Customer touchpoints are places where the customer and brand make contact—from your website to social media platforms. Depending on your target demographics, you might share announcements on Twitter and LinkedIn, or TikTok and Instagram. In addition to social media, post on your website on a dedicated updates page and via email. A feature can’t help increase activation if your customers don’t know it exists.

Include demo videos

Sometimes video is the best way to lead a customer to the magic moment where they see just how amazing your product is. When you share the news, your copy matters—but video is the scroll-stopper that makes your customer say, “Wait, that’s the feature I need.” 

6. SurferSEO: support and diverse learning options

SurferSEO, a search engine optimization (SEO) tool, helps businesses attract new organic traffic to their sites. But for the uninitiated, SEO can be a bit confusing or overwhelming. 

So, the company created Surfer Academy to teach customers how to easily navigate the product and give them a seamless user experience in the process. Surfer Academy offers weekly live classes, a collection of guides for self-service, a community FB group of over 15,000 people, and a live chat option.

SurferSEO’s home page prominently features a customer support section. 

Why it matters: SurferSEO meets the needs of diverse customers with varied learning styles by providing them with multiple support options. This level of support helps their customers overcome hurdles to achieve SEO wins with the product, leading to customer activation.

How to provide top-tier customer support:

Appeal to different learning styles

The path to an ‘aha’ moment that leads to activation is different for every customer. Provide diverse options for customers to get to know the product and drive adoption—like self-exploration, videos, live demos, and written how-to guides.

Remember that timing is everything

Use Hotjar Recordings to check for rage clicks, indicating moments of frustration, or Heatmaps to see what customers are missing while scrolling. Then, place pop-up tooltips or a live chat bubble right where customers can see it in their moment of need.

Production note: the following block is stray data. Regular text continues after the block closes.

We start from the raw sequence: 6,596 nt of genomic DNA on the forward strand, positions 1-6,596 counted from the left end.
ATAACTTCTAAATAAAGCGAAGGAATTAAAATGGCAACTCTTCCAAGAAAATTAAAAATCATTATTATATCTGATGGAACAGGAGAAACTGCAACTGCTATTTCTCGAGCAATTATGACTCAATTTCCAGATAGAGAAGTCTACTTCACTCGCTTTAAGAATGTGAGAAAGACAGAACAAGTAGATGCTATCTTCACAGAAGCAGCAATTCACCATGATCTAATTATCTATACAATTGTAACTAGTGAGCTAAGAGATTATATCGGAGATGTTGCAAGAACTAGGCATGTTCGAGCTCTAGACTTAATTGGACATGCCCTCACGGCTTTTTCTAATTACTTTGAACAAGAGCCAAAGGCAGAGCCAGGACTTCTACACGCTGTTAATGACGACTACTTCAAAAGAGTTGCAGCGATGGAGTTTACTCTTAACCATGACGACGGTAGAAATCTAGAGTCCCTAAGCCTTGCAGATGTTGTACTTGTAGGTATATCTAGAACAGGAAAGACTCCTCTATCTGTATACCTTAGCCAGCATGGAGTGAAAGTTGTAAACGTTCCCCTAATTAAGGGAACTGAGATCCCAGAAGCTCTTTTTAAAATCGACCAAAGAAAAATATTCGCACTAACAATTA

Start a group

Starting a community, like a Facebook group, provides a way for customers to connect. They'll answer each other's questions, which reduces pressure on your customer support team. Plus, they’ll share tips and excitement, motivating each other to the next level of engagement, like using more advanced product features.

The value of customer support

Alban Brooke agrees that excellent customer support boosts customer activation rates. He says, 

“Beyond tailoring the in-app experience, we've found great success with content marketing and improved customer service. We’ve reduced our average response time to under 20 minutes to make sure we’re helping our customers when they run into a roadblock.”

Effectively activate customers with user insights 

Improving customer activation can feel like a long and frustrating path—with bumps in the road like churn, low product usage, and low growth. 

But by collecting and analyzing user insights, you determine what your customers need—so you can implement more effective strategies to improve activation. 

Activate new and existing customers with real insights

Use Hotjar’s tools to find out what customers need—and help them to the next stage in their journey

FAQs about customer activation examples